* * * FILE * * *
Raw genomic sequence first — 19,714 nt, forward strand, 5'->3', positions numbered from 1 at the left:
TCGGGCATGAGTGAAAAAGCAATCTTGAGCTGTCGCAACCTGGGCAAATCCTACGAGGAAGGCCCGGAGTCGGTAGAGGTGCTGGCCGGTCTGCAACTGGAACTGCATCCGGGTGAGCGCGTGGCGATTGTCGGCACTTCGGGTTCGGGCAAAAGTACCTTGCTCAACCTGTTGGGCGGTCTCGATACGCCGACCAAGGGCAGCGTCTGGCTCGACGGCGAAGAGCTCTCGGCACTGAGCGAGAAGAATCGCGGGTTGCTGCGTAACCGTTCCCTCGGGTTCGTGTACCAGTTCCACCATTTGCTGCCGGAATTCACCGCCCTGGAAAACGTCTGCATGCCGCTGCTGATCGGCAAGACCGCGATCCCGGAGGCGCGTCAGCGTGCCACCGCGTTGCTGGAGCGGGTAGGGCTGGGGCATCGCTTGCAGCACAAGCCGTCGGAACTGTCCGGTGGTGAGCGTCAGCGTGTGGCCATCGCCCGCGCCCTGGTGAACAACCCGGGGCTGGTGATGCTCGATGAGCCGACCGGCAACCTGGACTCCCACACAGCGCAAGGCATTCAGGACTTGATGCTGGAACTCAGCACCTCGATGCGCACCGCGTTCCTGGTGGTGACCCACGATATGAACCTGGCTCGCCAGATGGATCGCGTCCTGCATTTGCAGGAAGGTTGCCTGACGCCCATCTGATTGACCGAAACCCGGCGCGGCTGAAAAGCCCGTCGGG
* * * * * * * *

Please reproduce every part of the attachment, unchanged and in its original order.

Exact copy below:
Raw genomic sequence first — 19,714 nt, forward strand, 5'->3', positions numbered from 1 at the left:
TCGGGCATGAGTGAAAAAGCAATCTTGAGCTGTCGCAACCTGGGCAAATCCTACGAGGAAGGCCCGGAGTCGGTAGAGGTGCTGGCCGGTCTGCAACTGGAACTGCATCCGGGTGAGCGCGTGGCGATTGTCGGCACTTCGGGTTCGGGCAAAAGTACCTTGCTCAACCTGTTGGGCGGTCTCGATACGCCGACCAAGGGCAGCGTCTGGCTCGACGGCGAAGAGCTCTCGGCACTGAGCGAGAAGAATCGCGGGTTGCTGCGTAACCGTTCCCTCGGGTTCGTGTACCAGTTCCACCATTTGCTGCCGGAATTCACCGCCCTGGAAAACGTCTGCATGCCGCTGCTGATCGGCAAGACCGCGATCCCGGAGGCGCGTCAGCGTGCCACCGCGTTGCTGGAGCGGGTAGGGCTGGGGCATCGCTTGCAGCACAAGCCGTCGGAACTGTCCGGTGGTGAGCGTCAGCGTGTGGCCATCGCCCGCGCCCTGGTGAACAACCCGGGGCTGGTGATGCTCGATGAGCCGACCGGCAACCTGGACTCCCACACAGCGCAAGGCATTCAGGACTTGATGCTGGAACTCAGCACCTCGATGCGCACCGCGTTCCTGGTGGTGACCCACGATATGAACCTGGCTCGCCAGATGGATCGCGTCCTGCATTTGCAGGAAGGTTGCCTGACGCCCATCTGATTGACCGAAACCCGGCGCGGCTGAAAAGCCCGTCGGG